October 22, 2014

New penalties proposed for “social hosts” who allow teenagers to drink at keggers

Herman Quirmbach

Herman Quirmbach

The Iowa Senate has sent the governor a bill that would establish new penalties for adults who knowingly allow “keggers” or other big drinking parties on their property for teenagers under the age of 18.

Senator Herman Quirmbach, a Democrat from Ames, says this week’s VEISHEA riots near the Iowa State University campus prove the need for such a law.

There is no question that the problem of underage drinking is very difficult in this state,” Quirmbach says. “It is something that we need to address. I think that recent events in my home community have brought that home, not that anybody should need a reminder of that.”

Senator Rob Hogg, a Democrat from Cedar Rapids, says these kind of events are a “significant problem” throughout the state.

“We have approximately 200 children under the age of 18 very year who are convicted of drunk driving. It’s dangerous,” Hogg says. “There are people who have died due to accidents after a teen drinking party and so we need to enact legislation.”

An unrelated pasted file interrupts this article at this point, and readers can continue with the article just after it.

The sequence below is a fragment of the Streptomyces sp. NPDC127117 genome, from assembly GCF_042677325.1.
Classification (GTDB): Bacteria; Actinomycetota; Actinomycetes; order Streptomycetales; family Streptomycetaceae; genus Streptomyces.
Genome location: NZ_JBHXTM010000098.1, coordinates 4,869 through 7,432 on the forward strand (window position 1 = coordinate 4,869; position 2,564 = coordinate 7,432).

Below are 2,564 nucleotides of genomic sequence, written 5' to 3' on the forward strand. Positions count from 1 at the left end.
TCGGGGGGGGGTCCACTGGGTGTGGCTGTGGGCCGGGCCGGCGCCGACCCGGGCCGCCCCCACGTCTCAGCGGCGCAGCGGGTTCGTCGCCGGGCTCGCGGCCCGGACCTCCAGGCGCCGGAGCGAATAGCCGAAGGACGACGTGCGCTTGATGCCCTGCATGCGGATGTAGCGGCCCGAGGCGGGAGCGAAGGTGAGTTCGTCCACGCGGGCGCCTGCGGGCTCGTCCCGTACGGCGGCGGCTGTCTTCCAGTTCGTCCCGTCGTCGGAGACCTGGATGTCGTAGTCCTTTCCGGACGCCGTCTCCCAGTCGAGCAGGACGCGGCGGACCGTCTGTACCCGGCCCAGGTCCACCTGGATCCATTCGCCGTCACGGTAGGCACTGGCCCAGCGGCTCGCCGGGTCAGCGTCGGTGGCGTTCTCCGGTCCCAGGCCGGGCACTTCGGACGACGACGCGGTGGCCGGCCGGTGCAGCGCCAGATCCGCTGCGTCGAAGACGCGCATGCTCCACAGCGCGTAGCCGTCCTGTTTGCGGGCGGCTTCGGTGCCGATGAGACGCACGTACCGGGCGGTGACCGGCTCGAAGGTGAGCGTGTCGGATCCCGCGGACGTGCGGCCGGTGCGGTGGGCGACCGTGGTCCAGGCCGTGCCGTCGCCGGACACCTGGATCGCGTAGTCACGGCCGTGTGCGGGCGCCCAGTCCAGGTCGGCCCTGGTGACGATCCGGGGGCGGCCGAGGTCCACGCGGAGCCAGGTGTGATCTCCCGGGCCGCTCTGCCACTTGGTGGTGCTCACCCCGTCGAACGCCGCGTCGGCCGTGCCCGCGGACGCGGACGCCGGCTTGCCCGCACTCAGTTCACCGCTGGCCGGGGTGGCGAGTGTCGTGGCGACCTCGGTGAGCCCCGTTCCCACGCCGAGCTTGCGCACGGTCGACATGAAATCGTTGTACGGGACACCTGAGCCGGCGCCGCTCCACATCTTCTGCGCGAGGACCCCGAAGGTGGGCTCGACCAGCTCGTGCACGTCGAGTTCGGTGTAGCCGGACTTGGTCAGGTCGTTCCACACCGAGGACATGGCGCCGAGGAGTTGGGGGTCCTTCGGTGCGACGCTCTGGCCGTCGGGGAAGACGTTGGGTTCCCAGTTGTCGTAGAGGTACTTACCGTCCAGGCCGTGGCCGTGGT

Rob Hogg

Rob Hogg

One ISU student was seriously injured in Tuesday’s rioting when he was hit in the head by a light pole that was toppled by a rowdy mob. The Senate originally wanted to penalize adults for allowing 18-, 19- and 20-year-olds to drink on their property, too, since the drinking age is 21, but a bipartisan coalition in the House resisted, so the final bill only deals with keggers for the under 18 crowd.

“The thinking of the House, as I’ve conferred with them, was that those (18, 19 and 20 year olds) are adults,” Hogg says. “We’re trying to protect kids 17 and under.”

Hogg had hoped for a tougher bill, but he urged senators to approve this version “and maybe next year or the following year or sometime in the future we’ll come back and revisit this and there will be more that the legislature does.”

Under the final version of the bill, the owner or renter of a property who hosts a kegger or big drinking party that’s busted by law enforcement could be charged with a simple misdemeanor and face a $200 fine.  Twenty-two Iowa counties and 26 cities within the state already have similar ordinances which penalize “social hosts” caught throwing a party where people who aren’t 21 are caught drinking.